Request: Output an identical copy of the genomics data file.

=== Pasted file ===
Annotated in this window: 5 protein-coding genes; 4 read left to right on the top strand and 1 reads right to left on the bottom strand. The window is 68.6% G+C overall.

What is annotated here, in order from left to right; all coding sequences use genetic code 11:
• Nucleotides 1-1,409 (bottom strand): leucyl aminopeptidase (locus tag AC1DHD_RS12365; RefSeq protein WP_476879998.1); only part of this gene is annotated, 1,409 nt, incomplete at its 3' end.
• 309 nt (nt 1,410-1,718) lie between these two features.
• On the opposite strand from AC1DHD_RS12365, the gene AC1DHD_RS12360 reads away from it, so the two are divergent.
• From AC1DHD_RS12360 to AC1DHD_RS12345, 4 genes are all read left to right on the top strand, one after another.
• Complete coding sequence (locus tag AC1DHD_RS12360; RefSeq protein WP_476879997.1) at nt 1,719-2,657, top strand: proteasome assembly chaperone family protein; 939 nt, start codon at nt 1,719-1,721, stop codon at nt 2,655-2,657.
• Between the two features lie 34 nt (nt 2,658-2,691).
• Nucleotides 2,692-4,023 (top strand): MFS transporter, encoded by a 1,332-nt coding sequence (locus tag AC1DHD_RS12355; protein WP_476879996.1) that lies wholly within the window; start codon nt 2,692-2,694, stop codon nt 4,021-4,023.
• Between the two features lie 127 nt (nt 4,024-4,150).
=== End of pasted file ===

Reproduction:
Annotated in this window: 5 protein-coding genes; 4 read left to right on the top strand and 1 reads right to left on the bottom strand. The window is 68.6% G+C overall.

What is annotated here, in order from left to right; all coding sequences use genetic code 11:
• Nucleotides 1-1,409 (bottom strand): leucyl aminopeptidase (locus tag AC1DHD_RS12365; RefSeq protein WP_476879998.1); only part of this gene is annotated, 1,409 nt, incomplete at its 3' end.
• 309 nt (nt 1,410-1,718) lie between these two features.
• On the opposite strand from AC1DHD_RS12365, the gene AC1DHD_RS12360 reads away from it, so the two are divergent.
• From AC1DHD_RS12360 to AC1DHD_RS12345, 4 genes are all read left to right on the top strand, one after another.
• Complete coding sequence (locus tag AC1DHD_RS12360; RefSeq protein WP_476879997.1) at nt 1,719-2,657, top strand: proteasome assembly chaperone family protein; 939 nt, start codon at nt 1,719-1,721, stop codon at nt 2,655-2,657.
• Between the two features lie 34 nt (nt 2,658-2,691).
• Nucleotides 2,692-4,023 (top strand): MFS transporter, encoded by a 1,332-nt coding sequence (locus tag AC1DHD_RS12355; protein WP_476879996.1) that lies wholly within the window; start codon nt 2,692-2,694, stop codon nt 4,021-4,023.
• Between the two features lie 127 nt (nt 4,024-4,150).